Using Evernote

How to Plan a Family Vacation Without Losing Your Mind

Think about the last time your family took a vacation together. What image comes to mind? Natural wonders? Perfect sunsets? Or the frustration of trying to deal with hotels and wrangle the kids and get something—anything—to go as planned?

The family vacation is a rite of passage for many families. It’s inspired countless movies and books (National Lampoon’s Vacation, anyone?). It’s the sort of thing that can strike fear into the hearts of parents—and total boredom into the hearts of their children. But with the right preparation, it is possible for the whole family to have fun, creating wonderful memories that will last a lifetime.

A successful family getaway doesn’t happen by accident, though. It takes a sense of humor, a willingness to be flexible—and plenty of planning. And while “the best laid plans of mice and men often go awry,” at least you can be ready when things go off the rails.

There’s no better time than today

According to new research from TSheets by QuickBooks, 65 percent of U.S. workers didn’t take all their allowed time off last year. At the same time, 43 percent of participants reported that they “often” or “always” feel stressed. We’re prepared to bet those two numbers are related.

Our advice? Take that vacation. Get away and recharge your batteries. You’ll come back to work feeling rested and ready to take on the world. And your family will appreciate seeing a happier, more relaxed you.

That doesn’t mean you need to go it alone, though. A family vacation can be one of the most enjoyable experiences of your life. But—and here’s the important part—if you’re traveling with kids, you need to have a plan. Backpacking across Asia might be an exciting adventure when it’s just you (and maybe a friend or two), but flying by the seat of your pants simply isn’t practical when you have a family.

For advice on how to get it done, we asked a few of our resident experts on vacation planning (and parenting) to share their favorite tips on how you can create an amazing trip for the entire family—right now.

1. Keep everything in one place

“The question from our kids is always ‘What are we doing tomorrow?’ I didn’t have to worry about that because I already had the research done.” Jish Mukerji

OK, you’ve decided to take that vacation. Now it’s time to get down to the nitty-gritty of planning and booking your trip. Laying the groundwork now will eliminate a host of problems down the road. So a crucial early step is to create a vacation notebook in Evernote, where you can keep track of all the details that could make or break your trip.

Product Marketing Manager Jish Mukerji took his family on a long-awaited vacation to Walt Disney World in Florida in April 2018, and planned the whole thing in Evernote. Jish says, “With theme parks, there are a lot of articles about strategies for avoiding long wait times for attractions. All that info helps you plot your day out—what to see first, what to leave until the end of the day—so I captured it all and built a schedule for us in Evernote.”

In the months before you travel, your travel notebook will be the hub for all your vacation research. As you come across websites with lists of ‘must-see’ attractions, or advice on local customs, clip them into Evernote. Looking through a physical magazine? Snap a photo or scan an article, then save it to your notebook.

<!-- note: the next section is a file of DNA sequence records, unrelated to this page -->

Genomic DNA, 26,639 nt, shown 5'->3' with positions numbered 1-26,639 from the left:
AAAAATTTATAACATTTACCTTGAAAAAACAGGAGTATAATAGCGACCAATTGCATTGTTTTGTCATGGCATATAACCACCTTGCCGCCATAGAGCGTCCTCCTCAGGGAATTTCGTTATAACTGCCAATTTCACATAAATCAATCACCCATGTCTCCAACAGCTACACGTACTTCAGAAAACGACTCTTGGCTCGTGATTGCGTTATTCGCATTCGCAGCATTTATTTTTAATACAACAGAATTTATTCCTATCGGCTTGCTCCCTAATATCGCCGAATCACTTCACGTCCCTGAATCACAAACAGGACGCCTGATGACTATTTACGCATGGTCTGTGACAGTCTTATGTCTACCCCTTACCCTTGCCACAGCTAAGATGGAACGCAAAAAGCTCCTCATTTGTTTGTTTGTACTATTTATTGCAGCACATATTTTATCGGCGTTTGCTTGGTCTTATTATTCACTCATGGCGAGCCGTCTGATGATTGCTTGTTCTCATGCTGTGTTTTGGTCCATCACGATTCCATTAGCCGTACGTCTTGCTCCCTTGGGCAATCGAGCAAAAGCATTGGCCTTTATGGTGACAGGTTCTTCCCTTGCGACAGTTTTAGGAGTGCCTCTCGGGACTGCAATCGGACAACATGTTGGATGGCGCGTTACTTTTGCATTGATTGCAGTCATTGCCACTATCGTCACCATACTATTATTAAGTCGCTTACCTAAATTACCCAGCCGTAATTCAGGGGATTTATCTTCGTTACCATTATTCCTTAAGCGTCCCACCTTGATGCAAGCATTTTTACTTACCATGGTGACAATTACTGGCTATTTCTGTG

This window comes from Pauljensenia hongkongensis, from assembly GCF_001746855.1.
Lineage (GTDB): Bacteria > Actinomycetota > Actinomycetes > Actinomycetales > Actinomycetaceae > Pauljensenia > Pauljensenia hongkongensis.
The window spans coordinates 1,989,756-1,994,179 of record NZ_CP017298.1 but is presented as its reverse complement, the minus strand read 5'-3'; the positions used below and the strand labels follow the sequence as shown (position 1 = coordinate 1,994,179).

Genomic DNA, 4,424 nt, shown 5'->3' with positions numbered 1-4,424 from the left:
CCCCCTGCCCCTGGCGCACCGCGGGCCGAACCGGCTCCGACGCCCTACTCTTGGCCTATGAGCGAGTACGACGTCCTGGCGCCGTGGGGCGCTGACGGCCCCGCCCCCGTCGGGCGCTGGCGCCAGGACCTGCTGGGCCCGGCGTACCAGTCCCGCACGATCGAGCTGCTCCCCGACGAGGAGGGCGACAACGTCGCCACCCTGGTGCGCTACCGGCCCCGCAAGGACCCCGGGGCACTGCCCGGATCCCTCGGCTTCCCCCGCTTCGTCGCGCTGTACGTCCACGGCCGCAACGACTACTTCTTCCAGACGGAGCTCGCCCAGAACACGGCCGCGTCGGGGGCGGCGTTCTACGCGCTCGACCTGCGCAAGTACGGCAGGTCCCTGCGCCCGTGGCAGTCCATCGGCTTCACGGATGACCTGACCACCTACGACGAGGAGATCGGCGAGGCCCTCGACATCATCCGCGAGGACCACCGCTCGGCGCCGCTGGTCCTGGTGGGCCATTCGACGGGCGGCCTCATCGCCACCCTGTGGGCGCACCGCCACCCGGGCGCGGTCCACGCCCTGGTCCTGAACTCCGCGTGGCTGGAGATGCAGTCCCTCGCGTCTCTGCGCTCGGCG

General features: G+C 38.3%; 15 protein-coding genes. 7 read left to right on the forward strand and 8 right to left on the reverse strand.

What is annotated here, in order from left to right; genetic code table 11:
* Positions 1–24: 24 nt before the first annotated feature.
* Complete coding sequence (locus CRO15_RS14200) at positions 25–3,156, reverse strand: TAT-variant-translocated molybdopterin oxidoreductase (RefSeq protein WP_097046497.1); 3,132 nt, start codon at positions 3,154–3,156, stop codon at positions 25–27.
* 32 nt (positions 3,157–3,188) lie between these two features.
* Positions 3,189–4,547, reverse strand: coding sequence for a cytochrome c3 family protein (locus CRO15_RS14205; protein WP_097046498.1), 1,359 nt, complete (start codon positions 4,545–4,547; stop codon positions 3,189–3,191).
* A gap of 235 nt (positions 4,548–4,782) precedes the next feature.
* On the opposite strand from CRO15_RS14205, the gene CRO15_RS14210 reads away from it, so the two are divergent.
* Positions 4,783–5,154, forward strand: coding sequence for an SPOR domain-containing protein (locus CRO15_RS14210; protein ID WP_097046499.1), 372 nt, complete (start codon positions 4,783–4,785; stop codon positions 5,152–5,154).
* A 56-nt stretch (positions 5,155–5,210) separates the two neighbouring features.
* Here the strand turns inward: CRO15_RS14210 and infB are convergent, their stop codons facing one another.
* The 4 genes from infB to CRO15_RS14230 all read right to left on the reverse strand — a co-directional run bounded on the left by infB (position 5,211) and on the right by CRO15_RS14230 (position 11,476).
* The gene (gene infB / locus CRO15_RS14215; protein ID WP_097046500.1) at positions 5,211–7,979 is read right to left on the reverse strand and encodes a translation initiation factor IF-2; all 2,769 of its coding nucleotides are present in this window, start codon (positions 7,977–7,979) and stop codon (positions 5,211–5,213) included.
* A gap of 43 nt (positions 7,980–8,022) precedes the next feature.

Over time, your vacation notebook will continue to expand as you include confirmations of airline flights, hotel reservations, rental cars, and more. Share the notebook with your partner so they can add their own research to yours.

When you’re finally on vacation, knowing where you need to be, and when, can relieve a great deal of the stress you and your kids may feel being far from home. Jish says, “You get so exhausted at the end of these days and the question from our kids is always ‘What are we doing tomorrow?’ I didn’t have to worry about that because I already had the research done. It helped us have a little more peace of mind.”

2. Have a Plan A (and a Plan B and Plan C)

“I planned mornings and afternoons, and then depending on whether the kids were sick or jet-lagged, we mixed and matched.” Nancy Fu Magee

Let’s be honest: traveling with small children can be challenging. Even the most well-behaved kids will generally run out of patience long before their parents. Add jet lag and sleep deprivation into the mix and you have a recipe for disaster.

No matter how well-thought-out your itinerary is, it’s important to be flexible and open to change. Perhaps you’ve planned a walk through a gorgeous local park, only to wake up in the morning to pouring rain. Instead of sitting around your hotel room waiting for the weather to clear—while your kids become increasingly restless—be ready to shift gears by having alternate activities that you can enjoy instead.

Director of Product Nancy Fu Magee traveled to Europe in 2015 with her children aged one and three, and the family had such a successful trip that they decided to tackle Hawaii the following year. The key, according to Nancy, lies in being flexible and understanding how little minds work. She says, “We tried to stay in each place at least three days so the kids would get used to ‘their’ room with ‘their’ toys and didn’t feel so overwhelmed with all the new locations.”

Even when the weather behaves, circumstances beyond your control (i.e., kids) can cause you to change plans. Nancy was prepared for that too. “I planned mornings and afternoons, and then depending on whether the kids were sick or jet-lagged, we mixed and matched.”